Rewriting Math Word Problems with Large Language Models

Large Language Models have recently achieved high performance on many writing tasks. In a recent study, math word problems in Carnegie Learning’s MATHia adaptive learning software were rewritten by human authors to improve their clarity and specificity.
The randomized experiment found that emerging readers who received the rewritten word problems spent less time completing the problems and also achieved higher mastery compared to emerging readers who received the original content.
We used GPT-4 to rewrite the same set of math word problems, prompting it to follow the same guidelines that the human authors followed. We lay out our prompt engineering process, comparing several prompting strategies: zero-shot, few-shot, and chain-of-thought prompting. Additionally, we overview how we leveraged GPT’s ability to write python code in order to encode mathematical components of word problems. We report text analysis of the original, human-rewritten, and GPT-rewritten problems. GPT rewrites had the most optimal readability, lexical diversity, and cohesion scores but used more low frequency words. We present our plan to test the GPT outputs in upcoming randomized field trials in MATHia.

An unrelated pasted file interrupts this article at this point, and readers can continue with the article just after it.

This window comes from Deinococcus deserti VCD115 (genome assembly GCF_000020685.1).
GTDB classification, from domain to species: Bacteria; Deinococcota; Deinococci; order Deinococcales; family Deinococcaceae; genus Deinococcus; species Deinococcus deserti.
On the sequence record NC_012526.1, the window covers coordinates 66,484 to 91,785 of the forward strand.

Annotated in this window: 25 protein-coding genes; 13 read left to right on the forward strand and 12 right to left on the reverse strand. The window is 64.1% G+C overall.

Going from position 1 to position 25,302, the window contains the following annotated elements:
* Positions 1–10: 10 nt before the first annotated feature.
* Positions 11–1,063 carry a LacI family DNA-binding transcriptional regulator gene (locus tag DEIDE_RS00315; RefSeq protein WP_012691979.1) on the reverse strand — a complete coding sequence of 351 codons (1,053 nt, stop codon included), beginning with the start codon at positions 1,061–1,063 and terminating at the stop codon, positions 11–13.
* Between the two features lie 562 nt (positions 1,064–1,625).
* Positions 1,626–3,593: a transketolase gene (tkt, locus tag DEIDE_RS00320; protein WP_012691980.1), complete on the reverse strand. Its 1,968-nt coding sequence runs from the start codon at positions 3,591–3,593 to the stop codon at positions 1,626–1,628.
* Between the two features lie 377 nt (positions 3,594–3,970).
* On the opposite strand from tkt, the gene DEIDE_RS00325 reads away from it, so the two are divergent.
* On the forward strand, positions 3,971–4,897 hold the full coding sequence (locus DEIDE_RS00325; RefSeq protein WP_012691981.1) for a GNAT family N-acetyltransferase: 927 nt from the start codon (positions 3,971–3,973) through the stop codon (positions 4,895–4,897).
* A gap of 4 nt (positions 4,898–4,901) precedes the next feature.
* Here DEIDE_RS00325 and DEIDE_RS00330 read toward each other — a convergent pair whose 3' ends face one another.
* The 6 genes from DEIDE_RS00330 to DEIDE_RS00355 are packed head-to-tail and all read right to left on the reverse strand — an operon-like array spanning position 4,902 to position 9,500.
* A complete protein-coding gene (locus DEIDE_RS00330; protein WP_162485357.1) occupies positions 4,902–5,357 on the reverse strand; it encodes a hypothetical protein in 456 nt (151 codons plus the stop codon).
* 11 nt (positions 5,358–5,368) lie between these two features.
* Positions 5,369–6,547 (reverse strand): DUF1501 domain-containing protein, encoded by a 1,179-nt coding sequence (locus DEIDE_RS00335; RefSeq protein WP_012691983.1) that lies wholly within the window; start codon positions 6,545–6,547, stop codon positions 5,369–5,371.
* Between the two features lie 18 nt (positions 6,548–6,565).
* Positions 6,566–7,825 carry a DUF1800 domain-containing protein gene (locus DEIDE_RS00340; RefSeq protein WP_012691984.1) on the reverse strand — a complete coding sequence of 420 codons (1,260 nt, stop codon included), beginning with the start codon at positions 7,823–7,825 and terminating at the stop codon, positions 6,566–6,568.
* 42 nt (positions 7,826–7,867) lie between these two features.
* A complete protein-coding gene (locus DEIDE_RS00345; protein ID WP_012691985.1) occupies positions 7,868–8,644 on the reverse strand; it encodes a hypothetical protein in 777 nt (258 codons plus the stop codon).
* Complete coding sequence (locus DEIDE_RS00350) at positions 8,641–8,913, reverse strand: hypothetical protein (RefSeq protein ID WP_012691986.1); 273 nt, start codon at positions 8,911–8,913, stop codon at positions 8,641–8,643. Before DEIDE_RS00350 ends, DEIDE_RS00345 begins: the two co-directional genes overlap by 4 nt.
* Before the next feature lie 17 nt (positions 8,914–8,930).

Large language models, artificial intelligence, intelligent tutoring system, personalized learning
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